Looking at Osmanbey: Social and Spatial Entanglements of Fashion Trade

Lecture Performance by Ali Taptik

How can spatial transformation and production of urban area be positioned within history? Where is the line between the personal and the social histories? These are some of the questions Taptik addresses as part of his doctoral research titled “Artistic Practice as Architectural Research.” Through a constant detailing of a timeline and a personal map, the researcher tries to understand the actors and the events that led to the transformation of an upper-middle class residential neighborhood into a textile wholesale district. Şair Nigar’s escape from the police, revolutionaries’ safe-houses, a stayover with his grandmother become part of larger narrative layered into this subjective timeline aiming to reveal a void for the textile wholesale to take over. The lecture performance relates synthetic materials, ubiquitous elements of contemporary textile and building technologies with the interaction between global economy and the transformation of this urban area.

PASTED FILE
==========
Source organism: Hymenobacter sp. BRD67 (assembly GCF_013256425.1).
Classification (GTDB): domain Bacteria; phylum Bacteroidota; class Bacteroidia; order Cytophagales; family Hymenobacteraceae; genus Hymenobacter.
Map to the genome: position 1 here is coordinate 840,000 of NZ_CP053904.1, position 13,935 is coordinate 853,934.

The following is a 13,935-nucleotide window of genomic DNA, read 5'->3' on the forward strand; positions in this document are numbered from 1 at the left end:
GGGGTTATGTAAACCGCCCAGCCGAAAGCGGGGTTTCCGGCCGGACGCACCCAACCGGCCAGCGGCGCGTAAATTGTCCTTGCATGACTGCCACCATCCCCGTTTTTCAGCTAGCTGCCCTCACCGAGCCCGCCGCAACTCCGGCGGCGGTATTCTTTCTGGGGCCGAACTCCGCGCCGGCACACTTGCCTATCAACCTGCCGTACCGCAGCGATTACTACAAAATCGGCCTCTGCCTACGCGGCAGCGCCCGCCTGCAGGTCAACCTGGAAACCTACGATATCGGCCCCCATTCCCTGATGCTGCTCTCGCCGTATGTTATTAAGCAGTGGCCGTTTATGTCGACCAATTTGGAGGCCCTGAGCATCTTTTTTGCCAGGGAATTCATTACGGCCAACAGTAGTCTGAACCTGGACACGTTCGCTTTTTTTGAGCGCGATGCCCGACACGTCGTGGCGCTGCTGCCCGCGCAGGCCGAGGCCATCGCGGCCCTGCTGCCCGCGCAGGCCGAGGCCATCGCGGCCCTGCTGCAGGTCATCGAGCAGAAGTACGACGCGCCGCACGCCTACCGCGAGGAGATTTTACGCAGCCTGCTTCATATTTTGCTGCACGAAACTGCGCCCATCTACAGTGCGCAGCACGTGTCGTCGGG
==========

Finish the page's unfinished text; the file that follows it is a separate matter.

Ali Taptık (1983) is an artist and PhD Candidate in Architectural Design at ITU. Representation of urban landscape and architecture, the relationship between the individual and the city, psychogeography and interaction of literature and visuality are some of the themes that he explores. Taptık has published several books including Kaza ve Kader (2009), Depicting Istanbul (2010), There are no failed experiments. (2012) and Nothing Surprising (2015). His works have been exhibited in various institutions including SALT (Istanbul), MAXXI (Rome), Ashkal Alwan (Beirut) and Venice Biennial for Architecture. Taptık is one of the founders of Bandrolsüz collective for the distribution of independent artists’ books and a member of the Initiative for the Preservation of Historical Vegetable Gardens of Yedikule.

Ali Taptik participated 2013 in the summer school on urban studies "History Takes Place" of ZEIT-Stiftung Ebelin und Gerd Bucerius.